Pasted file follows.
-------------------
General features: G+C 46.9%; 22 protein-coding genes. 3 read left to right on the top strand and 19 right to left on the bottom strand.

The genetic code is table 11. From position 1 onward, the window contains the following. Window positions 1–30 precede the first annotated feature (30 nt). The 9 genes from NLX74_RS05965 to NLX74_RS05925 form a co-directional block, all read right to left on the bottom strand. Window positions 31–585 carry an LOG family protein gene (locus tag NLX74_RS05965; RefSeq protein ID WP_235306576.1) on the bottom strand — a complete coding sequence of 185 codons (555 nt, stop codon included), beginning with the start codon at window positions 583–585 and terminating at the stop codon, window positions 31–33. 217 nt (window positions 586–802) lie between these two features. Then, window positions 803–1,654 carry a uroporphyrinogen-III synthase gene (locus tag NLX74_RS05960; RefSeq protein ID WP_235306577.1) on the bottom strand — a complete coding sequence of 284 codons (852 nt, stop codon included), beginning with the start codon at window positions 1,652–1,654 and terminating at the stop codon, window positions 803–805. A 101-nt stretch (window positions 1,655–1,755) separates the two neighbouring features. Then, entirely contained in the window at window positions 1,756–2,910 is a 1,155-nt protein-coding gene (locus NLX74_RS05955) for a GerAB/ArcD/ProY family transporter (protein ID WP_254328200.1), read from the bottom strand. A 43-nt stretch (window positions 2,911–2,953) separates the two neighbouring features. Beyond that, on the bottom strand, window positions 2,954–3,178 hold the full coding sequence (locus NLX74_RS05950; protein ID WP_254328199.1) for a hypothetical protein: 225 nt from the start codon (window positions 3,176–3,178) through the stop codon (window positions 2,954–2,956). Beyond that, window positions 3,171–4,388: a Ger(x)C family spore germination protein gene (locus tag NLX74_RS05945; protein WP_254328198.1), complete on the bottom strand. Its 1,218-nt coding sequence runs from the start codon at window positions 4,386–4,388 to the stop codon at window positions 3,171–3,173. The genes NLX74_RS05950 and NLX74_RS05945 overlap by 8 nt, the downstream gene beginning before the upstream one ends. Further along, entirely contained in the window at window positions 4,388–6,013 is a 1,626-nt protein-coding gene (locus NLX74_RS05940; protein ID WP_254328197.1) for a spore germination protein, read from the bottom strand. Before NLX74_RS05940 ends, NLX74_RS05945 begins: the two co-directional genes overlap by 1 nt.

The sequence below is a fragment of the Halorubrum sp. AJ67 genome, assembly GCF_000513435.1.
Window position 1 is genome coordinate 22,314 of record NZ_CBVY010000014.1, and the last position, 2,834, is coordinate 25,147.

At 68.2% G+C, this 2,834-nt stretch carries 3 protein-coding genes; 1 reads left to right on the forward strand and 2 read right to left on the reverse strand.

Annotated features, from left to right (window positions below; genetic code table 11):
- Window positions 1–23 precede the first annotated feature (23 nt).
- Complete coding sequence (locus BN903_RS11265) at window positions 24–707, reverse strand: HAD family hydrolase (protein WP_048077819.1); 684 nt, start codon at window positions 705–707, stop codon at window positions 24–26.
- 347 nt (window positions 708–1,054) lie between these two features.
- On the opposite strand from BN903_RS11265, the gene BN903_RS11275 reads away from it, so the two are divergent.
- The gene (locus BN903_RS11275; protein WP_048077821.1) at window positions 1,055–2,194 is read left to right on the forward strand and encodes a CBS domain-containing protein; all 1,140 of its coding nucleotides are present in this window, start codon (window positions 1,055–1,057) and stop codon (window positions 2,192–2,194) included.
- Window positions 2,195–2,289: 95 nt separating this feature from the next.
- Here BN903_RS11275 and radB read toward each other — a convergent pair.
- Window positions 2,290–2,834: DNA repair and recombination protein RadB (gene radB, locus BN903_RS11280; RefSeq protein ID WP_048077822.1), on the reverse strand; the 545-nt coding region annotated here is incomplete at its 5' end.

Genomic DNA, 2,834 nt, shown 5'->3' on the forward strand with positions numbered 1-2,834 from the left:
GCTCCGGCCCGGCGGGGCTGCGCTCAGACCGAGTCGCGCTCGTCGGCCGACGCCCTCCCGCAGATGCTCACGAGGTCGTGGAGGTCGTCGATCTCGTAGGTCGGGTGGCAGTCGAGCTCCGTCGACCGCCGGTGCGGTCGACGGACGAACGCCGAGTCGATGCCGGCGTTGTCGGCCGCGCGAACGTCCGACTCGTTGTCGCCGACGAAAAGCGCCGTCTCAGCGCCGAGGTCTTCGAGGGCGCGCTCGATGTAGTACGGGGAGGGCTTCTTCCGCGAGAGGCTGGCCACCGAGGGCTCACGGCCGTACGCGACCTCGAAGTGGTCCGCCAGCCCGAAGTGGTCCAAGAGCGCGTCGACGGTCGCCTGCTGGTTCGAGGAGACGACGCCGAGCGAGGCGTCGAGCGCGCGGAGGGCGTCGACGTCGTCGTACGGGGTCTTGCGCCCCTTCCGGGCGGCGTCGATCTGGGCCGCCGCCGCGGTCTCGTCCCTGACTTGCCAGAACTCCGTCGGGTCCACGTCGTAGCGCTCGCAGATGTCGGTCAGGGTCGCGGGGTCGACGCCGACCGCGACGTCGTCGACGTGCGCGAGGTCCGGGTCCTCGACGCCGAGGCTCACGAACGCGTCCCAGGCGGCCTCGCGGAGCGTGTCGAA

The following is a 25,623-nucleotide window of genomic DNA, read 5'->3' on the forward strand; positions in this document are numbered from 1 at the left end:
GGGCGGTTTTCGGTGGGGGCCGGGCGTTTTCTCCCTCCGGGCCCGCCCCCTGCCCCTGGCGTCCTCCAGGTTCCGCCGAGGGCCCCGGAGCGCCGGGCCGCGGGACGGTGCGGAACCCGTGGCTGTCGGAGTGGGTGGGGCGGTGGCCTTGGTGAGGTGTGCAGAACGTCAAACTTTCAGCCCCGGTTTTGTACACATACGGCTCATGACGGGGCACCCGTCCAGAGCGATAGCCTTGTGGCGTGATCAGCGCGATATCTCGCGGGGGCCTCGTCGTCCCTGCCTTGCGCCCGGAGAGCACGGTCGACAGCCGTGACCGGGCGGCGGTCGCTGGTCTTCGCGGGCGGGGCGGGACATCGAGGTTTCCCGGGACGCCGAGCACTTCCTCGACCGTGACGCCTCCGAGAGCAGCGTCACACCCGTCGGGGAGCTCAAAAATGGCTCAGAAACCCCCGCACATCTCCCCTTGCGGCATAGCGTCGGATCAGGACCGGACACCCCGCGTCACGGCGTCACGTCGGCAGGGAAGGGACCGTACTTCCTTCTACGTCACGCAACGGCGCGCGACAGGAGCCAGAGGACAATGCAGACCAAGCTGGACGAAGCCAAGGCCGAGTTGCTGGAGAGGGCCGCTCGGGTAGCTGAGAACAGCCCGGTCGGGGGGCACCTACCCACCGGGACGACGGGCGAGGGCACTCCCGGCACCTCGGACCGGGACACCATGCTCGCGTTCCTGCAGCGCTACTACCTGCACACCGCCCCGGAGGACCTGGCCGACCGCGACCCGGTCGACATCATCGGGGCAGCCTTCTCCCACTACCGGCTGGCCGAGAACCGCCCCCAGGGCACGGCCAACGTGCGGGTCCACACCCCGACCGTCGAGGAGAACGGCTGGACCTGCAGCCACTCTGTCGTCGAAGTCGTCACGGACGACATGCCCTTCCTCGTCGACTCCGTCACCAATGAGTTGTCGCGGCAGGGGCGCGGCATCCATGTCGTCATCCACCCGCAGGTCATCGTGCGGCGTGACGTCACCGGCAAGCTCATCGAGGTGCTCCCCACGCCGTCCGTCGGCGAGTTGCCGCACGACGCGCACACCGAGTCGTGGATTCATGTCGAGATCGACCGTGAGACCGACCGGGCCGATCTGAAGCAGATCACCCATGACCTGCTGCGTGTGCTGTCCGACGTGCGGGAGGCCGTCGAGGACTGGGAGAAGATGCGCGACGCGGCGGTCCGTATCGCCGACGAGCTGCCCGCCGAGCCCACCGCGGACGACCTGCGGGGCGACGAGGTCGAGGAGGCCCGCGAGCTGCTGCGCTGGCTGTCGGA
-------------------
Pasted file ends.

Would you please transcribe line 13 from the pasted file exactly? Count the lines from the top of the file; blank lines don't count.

- Here BN903_RS11275 and radB read toward each other — a convergent pair.